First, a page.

Moreover, even if we were to accept the overly optimistic forecasts of the Economic Management Team, EMT, it still leaves us far short of the quantum of investments we need to grow the economy at seven per cent annually for ten years and to lay the groundwork for the total diversification of our economy. The budgets for 2016 and 2017 and the budgets for 2018 to 2020 covered by the MTEF rely on heavy borrowing, low capital investment and high debt repayment to succeed. The 2016 budget was a signal failure because it did not achieve its cardinal objectives. Instead of growth, the nation ended with a recession. That is a fact that cannot be denied. It is not “fake news” –  to use the term borrowed by our copy-cats in government. At the moment, despite the tardiness in releasing the second quarter result, there is widespread feeling that the nation is still in a recession. From all indications, most of the targets set out in the 2017 budget will again not be achieved. Budget 2018, unless totally overhauled, makes no sense and will certainly not deliver up to three per cent GDP growth.

The MTEF as presented is designed to make Nigerians poorer by 2020. On account of the three per cent population growth rate, at least 6 million Nigerians have been added to those needing social services since 2015; close to 275,000 graduates of universities and polytechnics have graduated searching for jobs; millions of secondary school leavers roam around. By 2020, over 20 million new mouths will need food. The Misery Index is rising and there is nothing in the MTEF, even if accepted at face value, to relieve the pressure.

The question now is: what is missing? The first answer is: several elements supporting high and sustainable growth are missing. But, if asked which is the most important, the answer will have to be FDI. Former President Jonathan was partly right when he claimed that the economy was growing at over six per cent from 2010 to 2013. It slowed down from 2014 and would have been in recession in 2016 even if GEJ was re-elected. The growth stimulus was the robust FDI which the nation enjoyed. (See the Table below). Granted, most of it went into the oil and gas sector, and would have tapered off as crude oil prices plummeted, there were other investments which were made because the economy was growing so fast and was projected to continue to do so. Just as a rising tide floats virtually all boats, a rapidly growing economy creates collateral benefits in banking, insurance, housing, legal services among others.

Note that more FDI was recorded in the fourth quarter of 2012 alone than in each of the all the three years following it and more than 2015 and 2016 combined. The GDP grew by close to 7 per cent in 2012 and 6.0 per cent in 2013 as a result. Growth dropped below 3 per cent in 2014 and a predictable recession occurred in 2016.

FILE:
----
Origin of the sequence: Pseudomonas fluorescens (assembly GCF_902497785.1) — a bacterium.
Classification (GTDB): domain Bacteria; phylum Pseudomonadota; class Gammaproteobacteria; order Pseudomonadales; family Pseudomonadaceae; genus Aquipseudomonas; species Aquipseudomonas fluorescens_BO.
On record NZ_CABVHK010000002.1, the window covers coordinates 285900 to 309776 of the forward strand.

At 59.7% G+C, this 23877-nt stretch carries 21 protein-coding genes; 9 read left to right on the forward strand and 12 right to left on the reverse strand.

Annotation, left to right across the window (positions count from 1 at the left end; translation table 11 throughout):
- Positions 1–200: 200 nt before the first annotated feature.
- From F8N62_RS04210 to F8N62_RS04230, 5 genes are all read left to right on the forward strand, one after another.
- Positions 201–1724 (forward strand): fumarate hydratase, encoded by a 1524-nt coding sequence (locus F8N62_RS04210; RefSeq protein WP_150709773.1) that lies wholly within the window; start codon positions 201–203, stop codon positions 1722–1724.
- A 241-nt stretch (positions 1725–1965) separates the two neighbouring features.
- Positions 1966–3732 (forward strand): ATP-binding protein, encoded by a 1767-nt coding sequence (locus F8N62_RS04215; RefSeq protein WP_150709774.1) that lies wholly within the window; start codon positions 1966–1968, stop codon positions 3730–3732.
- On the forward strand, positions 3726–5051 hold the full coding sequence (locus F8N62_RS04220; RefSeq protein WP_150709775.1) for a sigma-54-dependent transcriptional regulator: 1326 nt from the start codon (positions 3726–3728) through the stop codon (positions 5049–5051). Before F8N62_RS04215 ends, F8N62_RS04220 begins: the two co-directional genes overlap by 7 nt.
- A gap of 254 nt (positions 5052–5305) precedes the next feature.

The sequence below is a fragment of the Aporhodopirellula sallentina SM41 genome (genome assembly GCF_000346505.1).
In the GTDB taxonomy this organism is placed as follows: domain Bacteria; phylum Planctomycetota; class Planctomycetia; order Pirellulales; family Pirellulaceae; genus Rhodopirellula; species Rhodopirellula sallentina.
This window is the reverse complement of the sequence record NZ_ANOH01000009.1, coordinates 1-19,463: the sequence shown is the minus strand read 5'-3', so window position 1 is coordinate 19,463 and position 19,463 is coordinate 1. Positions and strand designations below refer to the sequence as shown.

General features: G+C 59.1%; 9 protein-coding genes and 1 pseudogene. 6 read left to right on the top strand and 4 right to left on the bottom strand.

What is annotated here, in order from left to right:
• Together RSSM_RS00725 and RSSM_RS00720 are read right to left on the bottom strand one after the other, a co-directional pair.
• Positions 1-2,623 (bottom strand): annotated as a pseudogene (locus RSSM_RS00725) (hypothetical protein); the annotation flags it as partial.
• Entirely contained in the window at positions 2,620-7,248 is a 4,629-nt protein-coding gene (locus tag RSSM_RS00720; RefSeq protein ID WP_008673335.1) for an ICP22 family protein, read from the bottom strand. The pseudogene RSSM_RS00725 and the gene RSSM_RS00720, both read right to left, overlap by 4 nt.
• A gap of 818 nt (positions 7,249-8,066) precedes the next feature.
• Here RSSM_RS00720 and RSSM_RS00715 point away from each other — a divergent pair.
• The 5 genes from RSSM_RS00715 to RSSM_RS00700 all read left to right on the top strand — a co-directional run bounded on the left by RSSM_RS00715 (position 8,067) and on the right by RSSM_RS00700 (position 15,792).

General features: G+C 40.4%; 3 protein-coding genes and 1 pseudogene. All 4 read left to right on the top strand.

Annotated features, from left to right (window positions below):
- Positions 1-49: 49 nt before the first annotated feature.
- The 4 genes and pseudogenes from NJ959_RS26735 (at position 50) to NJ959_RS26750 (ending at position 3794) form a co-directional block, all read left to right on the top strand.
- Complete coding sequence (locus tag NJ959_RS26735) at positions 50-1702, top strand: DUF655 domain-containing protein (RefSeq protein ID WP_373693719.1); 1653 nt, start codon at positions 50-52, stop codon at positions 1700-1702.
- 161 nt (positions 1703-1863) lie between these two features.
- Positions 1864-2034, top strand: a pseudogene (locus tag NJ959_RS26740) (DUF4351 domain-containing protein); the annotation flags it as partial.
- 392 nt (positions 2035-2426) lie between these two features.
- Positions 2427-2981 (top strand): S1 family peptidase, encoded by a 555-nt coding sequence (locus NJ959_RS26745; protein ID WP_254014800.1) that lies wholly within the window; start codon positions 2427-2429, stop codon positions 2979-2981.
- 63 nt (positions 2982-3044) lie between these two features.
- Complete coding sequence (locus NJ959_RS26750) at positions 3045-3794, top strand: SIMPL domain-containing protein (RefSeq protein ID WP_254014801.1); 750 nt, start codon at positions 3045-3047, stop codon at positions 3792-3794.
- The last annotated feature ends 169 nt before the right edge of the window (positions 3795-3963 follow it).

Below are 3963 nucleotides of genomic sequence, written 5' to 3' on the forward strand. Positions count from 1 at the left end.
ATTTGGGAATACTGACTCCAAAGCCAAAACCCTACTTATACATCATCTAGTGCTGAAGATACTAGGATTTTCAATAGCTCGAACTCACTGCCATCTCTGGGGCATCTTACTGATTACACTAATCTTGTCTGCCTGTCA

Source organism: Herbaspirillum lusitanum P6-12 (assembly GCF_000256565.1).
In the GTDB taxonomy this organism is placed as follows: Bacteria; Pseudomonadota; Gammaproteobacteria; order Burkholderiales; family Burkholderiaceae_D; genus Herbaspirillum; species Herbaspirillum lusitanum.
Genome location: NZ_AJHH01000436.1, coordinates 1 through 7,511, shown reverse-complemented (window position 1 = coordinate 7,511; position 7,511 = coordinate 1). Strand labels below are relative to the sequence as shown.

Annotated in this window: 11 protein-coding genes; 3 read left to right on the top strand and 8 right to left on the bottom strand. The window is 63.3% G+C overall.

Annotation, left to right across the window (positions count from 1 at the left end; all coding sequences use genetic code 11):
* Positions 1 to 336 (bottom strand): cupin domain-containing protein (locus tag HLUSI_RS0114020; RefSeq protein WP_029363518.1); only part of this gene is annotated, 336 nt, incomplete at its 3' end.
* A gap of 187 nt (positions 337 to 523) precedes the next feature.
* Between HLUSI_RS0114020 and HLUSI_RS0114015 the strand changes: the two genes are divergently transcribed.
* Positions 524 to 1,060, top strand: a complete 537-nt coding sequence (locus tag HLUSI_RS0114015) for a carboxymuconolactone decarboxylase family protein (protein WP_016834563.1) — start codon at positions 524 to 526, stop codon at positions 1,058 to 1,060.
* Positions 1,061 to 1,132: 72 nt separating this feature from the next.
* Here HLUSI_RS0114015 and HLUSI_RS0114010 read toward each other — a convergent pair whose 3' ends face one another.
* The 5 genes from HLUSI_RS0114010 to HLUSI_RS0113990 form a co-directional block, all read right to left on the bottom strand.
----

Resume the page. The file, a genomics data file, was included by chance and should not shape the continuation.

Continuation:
For some reason, still unfathomable,  Buhari’s EMT, talks about loans and debt restructuring as if these alone can guarantee rapid growth at the level we need to reverse the trend towards deepening poverty. Nothing can be further from the truth. Loans, even at the lowest rates, always constitute a liability and an obligation which must be repaid — even if applied to capital projects expected to repay the debt. Funds have to be taken from current revenue to service the loan.  The problem arises when the loan is used to discharge obligations which promise no return on investment – salaries, pensions, Social Welfare Programme, Highways constructed without toll gates etc. The more a project is more commercial in nature, the more it is unsuitable to finance it with loan. All the fast growing economies have allowed the private sector to take over such functions – especially foreign direct investment.


Adequate FDI remains the most important element in the economic development programme of Nigeria. We have had a lot of it before. In 2012 to 2014 Nigeria received the highest share of FDI inflow in Africa. Perhaps it was a coincidence that the upsurge came immediately after the re-basing of our economy in 2013 when the country’s GDP was then said to have reached $501 billion. Until then, South Africa was regarded as the largest economy. Foreign investors came in droves to examine opportunities in every sector – mostly agriculture, power generation, housing and food processing. The vast potentials they saw are still in evidence. But, interests have waned. The question is: what happened?

The brief answer is: we turned them off. Like the adorable girl or boy seen at long distance but on getting closer turns out to have bad odours and terrible mannerisms, prospective investors found Nigeria a terrible place to do business. When last month the NBS announced that public servants in Nigeria pocketed N400 billion in bribes annually, it was not a new development. Bribery has been so endemic that virtually nothing gets done in Nigeria without it.

Meanwhile, nations in search of FDI are like sophisticated beggars going to Government Reserved Areas. The first things the beggars develop are good manners. Unfortunately, that is the last thing Nigerian Civil servants have developed. They believe they are doing everybody a favour – including the investors – and they demand to be paid for routine services.  Allied to that is gross abuse of power by virtually everybody from Ministers down to the gateman. The power to hurt rather than assist visitors is the one most often on display everywhere.  The most prevalent manifestation of this is arbitrary nullification of contracts. If Nigerian civil servants have ever heard about the sanctity of contracts, it does not show in their conduct of government affairs.